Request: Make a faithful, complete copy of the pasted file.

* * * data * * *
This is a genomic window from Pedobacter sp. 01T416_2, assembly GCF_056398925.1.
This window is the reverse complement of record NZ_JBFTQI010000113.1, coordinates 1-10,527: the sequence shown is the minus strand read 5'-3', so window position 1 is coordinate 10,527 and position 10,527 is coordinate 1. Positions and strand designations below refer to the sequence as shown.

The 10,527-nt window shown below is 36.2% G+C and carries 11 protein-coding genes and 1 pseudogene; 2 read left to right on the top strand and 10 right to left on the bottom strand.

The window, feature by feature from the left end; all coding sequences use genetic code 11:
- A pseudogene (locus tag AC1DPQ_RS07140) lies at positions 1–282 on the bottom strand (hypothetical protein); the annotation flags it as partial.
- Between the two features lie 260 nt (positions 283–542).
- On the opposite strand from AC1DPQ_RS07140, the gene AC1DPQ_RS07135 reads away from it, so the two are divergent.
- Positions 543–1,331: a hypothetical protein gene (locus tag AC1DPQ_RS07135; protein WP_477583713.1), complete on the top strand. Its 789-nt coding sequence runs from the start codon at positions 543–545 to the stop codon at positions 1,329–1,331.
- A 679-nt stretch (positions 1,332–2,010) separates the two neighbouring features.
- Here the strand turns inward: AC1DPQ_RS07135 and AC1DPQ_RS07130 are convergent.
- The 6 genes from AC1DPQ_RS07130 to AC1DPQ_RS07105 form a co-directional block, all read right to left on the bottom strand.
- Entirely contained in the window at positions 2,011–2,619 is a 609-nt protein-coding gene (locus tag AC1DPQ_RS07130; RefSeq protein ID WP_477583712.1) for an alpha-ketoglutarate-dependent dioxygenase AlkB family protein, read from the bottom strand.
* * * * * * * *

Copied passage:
This is a genomic window from Pedobacter sp. 01T416_2, assembly GCF_056398925.1.
This window is the reverse complement of record NZ_JBFTQI010000113.1, coordinates 1-10,527: the sequence shown is the minus strand read 5'-3', so window position 1 is coordinate 10,527 and position 10,527 is coordinate 1. Positions and strand designations below refer to the sequence as shown.

The 10,527-nt window shown below is 36.2% G+C and carries 11 protein-coding genes and 1 pseudogene; 2 read left to right on the top strand and 10 right to left on the bottom strand.

The window, feature by feature from the left end; all coding sequences use genetic code 11:
- A pseudogene (locus tag AC1DPQ_RS07140) lies at positions 1–282 on the bottom strand (hypothetical protein); the annotation flags it as partial.
- Between the two features lie 260 nt (positions 283–542).
- On the opposite strand from AC1DPQ_RS07140, the gene AC1DPQ_RS07135 reads away from it, so the two are divergent.
- Positions 543–1,331: a hypothetical protein gene (locus tag AC1DPQ_RS07135; protein WP_477583713.1), complete on the top strand. Its 789-nt coding sequence runs from the start codon at positions 543–545 to the stop codon at positions 1,329–1,331.
- A 679-nt stretch (positions 1,332–2,010) separates the two neighbouring features.
- Here the strand turns inward: AC1DPQ_RS07135 and AC1DPQ_RS07130 are convergent.
- The 6 genes from AC1DPQ_RS07130 to AC1DPQ_RS07105 form a co-directional block, all read right to left on the bottom strand.
- Entirely contained in the window at positions 2,011–2,619 is a 609-nt protein-coding gene (locus tag AC1DPQ_RS07130; RefSeq protein ID WP_477583712.1) for an alpha-ketoglutarate-dependent dioxygenase AlkB family protein, read from the bottom strand.